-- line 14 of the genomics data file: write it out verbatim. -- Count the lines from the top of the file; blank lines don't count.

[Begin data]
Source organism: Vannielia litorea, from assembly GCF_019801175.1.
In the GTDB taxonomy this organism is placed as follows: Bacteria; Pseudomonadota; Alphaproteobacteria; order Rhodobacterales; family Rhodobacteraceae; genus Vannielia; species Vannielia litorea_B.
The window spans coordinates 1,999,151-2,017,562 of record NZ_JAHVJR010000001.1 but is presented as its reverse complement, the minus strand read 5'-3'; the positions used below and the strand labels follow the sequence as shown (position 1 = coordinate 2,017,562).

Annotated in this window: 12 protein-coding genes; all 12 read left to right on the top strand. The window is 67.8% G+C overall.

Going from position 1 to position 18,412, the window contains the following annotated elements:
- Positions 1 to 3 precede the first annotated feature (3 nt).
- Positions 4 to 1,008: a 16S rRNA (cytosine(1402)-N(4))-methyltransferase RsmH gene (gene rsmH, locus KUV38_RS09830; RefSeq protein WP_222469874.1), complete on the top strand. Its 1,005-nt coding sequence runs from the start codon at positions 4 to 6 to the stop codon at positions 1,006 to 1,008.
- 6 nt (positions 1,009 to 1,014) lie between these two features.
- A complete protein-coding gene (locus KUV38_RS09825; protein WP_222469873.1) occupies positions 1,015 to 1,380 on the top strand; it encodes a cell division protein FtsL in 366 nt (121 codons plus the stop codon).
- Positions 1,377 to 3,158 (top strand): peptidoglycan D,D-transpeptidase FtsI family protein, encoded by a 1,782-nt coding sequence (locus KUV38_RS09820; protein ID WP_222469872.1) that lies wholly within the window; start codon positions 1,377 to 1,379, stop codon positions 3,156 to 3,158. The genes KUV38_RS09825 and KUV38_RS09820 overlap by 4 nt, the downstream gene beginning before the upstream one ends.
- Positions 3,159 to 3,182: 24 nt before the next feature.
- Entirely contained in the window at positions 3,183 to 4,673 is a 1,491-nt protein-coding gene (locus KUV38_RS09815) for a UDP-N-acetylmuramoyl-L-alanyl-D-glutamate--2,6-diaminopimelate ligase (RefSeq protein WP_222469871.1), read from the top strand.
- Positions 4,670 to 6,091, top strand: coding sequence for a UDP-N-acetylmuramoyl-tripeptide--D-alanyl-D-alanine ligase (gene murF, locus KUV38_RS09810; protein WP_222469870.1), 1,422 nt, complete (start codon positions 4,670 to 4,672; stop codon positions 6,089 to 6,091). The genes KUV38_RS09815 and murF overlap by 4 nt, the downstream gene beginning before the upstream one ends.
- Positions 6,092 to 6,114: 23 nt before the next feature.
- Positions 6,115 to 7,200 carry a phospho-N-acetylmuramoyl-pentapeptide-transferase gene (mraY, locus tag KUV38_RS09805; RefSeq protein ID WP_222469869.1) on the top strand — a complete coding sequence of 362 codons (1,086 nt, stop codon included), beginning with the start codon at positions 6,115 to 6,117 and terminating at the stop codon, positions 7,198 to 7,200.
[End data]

- Positions 6,092 to 6,114: 23 nt before the next feature.